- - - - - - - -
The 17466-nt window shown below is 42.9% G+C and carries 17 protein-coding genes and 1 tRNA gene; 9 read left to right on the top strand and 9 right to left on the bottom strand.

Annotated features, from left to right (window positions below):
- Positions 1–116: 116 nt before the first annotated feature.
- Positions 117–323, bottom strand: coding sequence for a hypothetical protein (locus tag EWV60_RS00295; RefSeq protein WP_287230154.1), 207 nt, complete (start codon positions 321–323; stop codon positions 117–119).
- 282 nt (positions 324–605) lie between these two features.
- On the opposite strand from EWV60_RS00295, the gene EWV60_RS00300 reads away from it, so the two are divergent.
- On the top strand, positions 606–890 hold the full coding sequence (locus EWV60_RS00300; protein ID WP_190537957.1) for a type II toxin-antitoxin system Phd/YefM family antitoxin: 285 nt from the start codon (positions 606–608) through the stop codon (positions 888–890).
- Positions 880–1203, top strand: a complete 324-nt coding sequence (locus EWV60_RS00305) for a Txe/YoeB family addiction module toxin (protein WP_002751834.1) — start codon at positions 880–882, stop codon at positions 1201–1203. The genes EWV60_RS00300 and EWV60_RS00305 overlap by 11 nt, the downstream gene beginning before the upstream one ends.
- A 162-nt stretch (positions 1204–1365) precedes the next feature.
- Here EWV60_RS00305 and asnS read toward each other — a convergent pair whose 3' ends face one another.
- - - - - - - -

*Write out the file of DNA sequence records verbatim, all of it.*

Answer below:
The 17466-nt window shown below is 42.9% G+C and carries 17 protein-coding genes and 1 tRNA gene; 9 read left to right on the top strand and 9 right to left on the bottom strand.

Annotated features, from left to right (window positions below):
- Positions 1–116: 116 nt before the first annotated feature.
- Positions 117–323, bottom strand: coding sequence for a hypothetical protein (locus tag EWV60_RS00295; RefSeq protein WP_287230154.1), 207 nt, complete (start codon positions 321–323; stop codon positions 117–119).
- 282 nt (positions 324–605) lie between these two features.
- On the opposite strand from EWV60_RS00295, the gene EWV60_RS00300 reads away from it, so the two are divergent.
- On the top strand, positions 606–890 hold the full coding sequence (locus EWV60_RS00300; protein ID WP_190537957.1) for a type II toxin-antitoxin system Phd/YefM family antitoxin: 285 nt from the start codon (positions 606–608) through the stop codon (positions 888–890).
- Positions 880–1203, top strand: a complete 324-nt coding sequence (locus EWV60_RS00305) for a Txe/YoeB family addiction module toxin (protein WP_002751834.1) — start codon at positions 880–882, stop codon at positions 1201–1203. The genes EWV60_RS00300 and EWV60_RS00305 overlap by 11 nt, the downstream gene beginning before the upstream one ends.
- A 162-nt stretch (positions 1204–1365) precedes the next feature.
- Here EWV60_RS00305 and asnS read toward each other — a convergent pair whose 3' ends face one another.